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‘The Flash’ Spoilers: ‘Fargo’ Alum Joey King To Play Red-Haired Meta-human In Season 3

Joey King

Joey King is making a visit in Central City.

According to YVR Shoots, King, who had a recurring role in the first season of “Fargo,” will play a red-haired meta-human in the upcoming season 3 of “The Flash.”

Details about King’s character are scarce, but YVR Shoots revealed that the 17-year-old actress will appear in episode 3 of the forthcoming installment.

Last Friday night, Emmy-winning VFX supervisor Armen V. Kevorkian was spotted directing Grant Gustin in his Flash costume at Vancouver’s Granville Square. King was also seen on set.

Two weeks ago, Kevorkian revealed on Instagram that he’s directing season 3, episode 3.

Besides “Fargo,” King also starred on NBC’s sitcom “Bent” and appeared in several films like “Independence Day: Resurgence,” “The Conjuring” and “Crazy, Stupid, Love,” among many others.

“The Flash” is diving into the “Flashpoint” timeline at the beginning of season 3, but Gustin recently revealed that his character Barry won’t be in that timeline until the very end of the installment.

[Season 3] is pretty ‘Flashpoint’ focused right now, which I think we are going to see the repercussions coming out of ‘Flashpoint,‘” Gustin told Kevin Smith during an interview for IMDb at last month’s San Diego Comic-Con. “There will be ramifications all season long from ‘Flashpoint.’

[However,] I think we can state… ‘Flashpoint’ does not last all season long,” the 26-year-old actor said, but there are permanent ramifications.”

Which DC Comics metahuman could King be playing? Share your guesses in the comments below!

“The Flash” season 3 premieres on Tuesday, Oct. 4 at 8 p.m. on The CW.


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Happy Birthday Joey!


Joey just turned 17 today and I wish to her a Happy Birthday!!! I hope you enjoy your day ♥

xoxo Team Joey King Web

Categories Photos Photoshoot

Joey for Flaunt Magazine

Hello. Joey had beautiful photoshoot for Flaunt Magazine. I hope we will see more pictures from that photoshoot 🙂

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You are on your first set. There are little tables, with little chairs arranged around them, and other kids who are playing with glue and glitter—although they’re not really playing; they are doing what the director told them to do. You are also doing what the director told you to do. You look in the little plastic bowl in front of you. You get up and grab a box of Life Cereal off of a high shelf. You take it back to your table and pour it into your bowl until it is over owing. You take a handful of cereal and put it in your mouth. You get up and strike a pose. The audience feels love, joy, and a slight pang of hunger. The director yells “cut.”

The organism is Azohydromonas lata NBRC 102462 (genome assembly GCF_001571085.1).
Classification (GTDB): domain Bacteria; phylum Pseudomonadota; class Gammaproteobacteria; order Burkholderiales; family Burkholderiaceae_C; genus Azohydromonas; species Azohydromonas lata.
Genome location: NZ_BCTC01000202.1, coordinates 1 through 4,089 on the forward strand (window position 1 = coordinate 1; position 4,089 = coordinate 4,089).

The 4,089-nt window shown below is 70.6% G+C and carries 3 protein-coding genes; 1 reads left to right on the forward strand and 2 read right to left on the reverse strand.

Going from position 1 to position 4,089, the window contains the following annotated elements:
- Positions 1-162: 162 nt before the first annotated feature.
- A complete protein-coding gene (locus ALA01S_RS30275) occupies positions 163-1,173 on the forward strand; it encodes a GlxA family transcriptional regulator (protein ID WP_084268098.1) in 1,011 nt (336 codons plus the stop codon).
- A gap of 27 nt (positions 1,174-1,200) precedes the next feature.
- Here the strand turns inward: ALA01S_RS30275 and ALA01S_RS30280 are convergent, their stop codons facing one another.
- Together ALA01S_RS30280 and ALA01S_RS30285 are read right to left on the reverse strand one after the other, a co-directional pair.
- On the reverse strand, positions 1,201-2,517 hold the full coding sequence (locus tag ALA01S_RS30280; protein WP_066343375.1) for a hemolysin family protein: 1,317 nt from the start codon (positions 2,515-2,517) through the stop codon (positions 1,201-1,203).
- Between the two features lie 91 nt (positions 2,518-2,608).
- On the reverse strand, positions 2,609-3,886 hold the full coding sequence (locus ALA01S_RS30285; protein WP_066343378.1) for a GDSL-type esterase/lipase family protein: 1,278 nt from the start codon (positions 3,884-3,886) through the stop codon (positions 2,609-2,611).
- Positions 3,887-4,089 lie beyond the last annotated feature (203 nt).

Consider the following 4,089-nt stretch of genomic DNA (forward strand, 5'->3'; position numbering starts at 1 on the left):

Joey King began her career when she was four years old. Most children by age four—WebMD claims—should be able to get along with people outside the family, draw circles and squares, and ride a tricycle. Since that commercial, King has appeared in 22 films and 14 TV shows. Now 16, she has starred opposite Colin Hanks, Steve Carell, Julianne Moore, Jeff Goldblum, Liam Hemsworth, James Franco, Jamie Foxx, and Selena Gomez. King has nine projects on the radar—among them this summer’s extraterrestrial fun bath, Independence Day: Resurgence.

Given this résumé, it’s no surprise that when I ask King what she likes to do on vacation, her answer is, “Vacation? That’s a fun word. I usually don’t do that.” Despite a lack of downtime, King leaves room for spontaneity, “One of my favorite adventures that I ever went on is when me and my older sister Kelli were sitting, painting our nails together, it was 1 PM and she was like, ‘Hey, I kinda want to go to Disneyland today,’ and I was like ‘Hey, me too.’ So, we literally just got up and, just the two of us, went to Disneyland.

While she scales the precipices of Hollywood, and increasingly, the world of fashion—King appeared front row at several New York Fashion Week shows, and attended Chanel’s “I Love Coco” event last spring in L.A. alongside pal Rowan Blanchard (featured in Flaunt’s Secrets issue)—she does take some moments to look down. “When I was nine years old, I don’t think I realized the gravity of what it meant to be the lead in a studio lm [as Ramona Quimby in Ramona and Beezus (2010)] and now I’m like, ‘Whoa, wow, I did that!’ And that’s crazy. I was still just as excited then but I have not lost that wonderment at all. I think it’s even gotten greater because I understand the gravity of what I’m doing.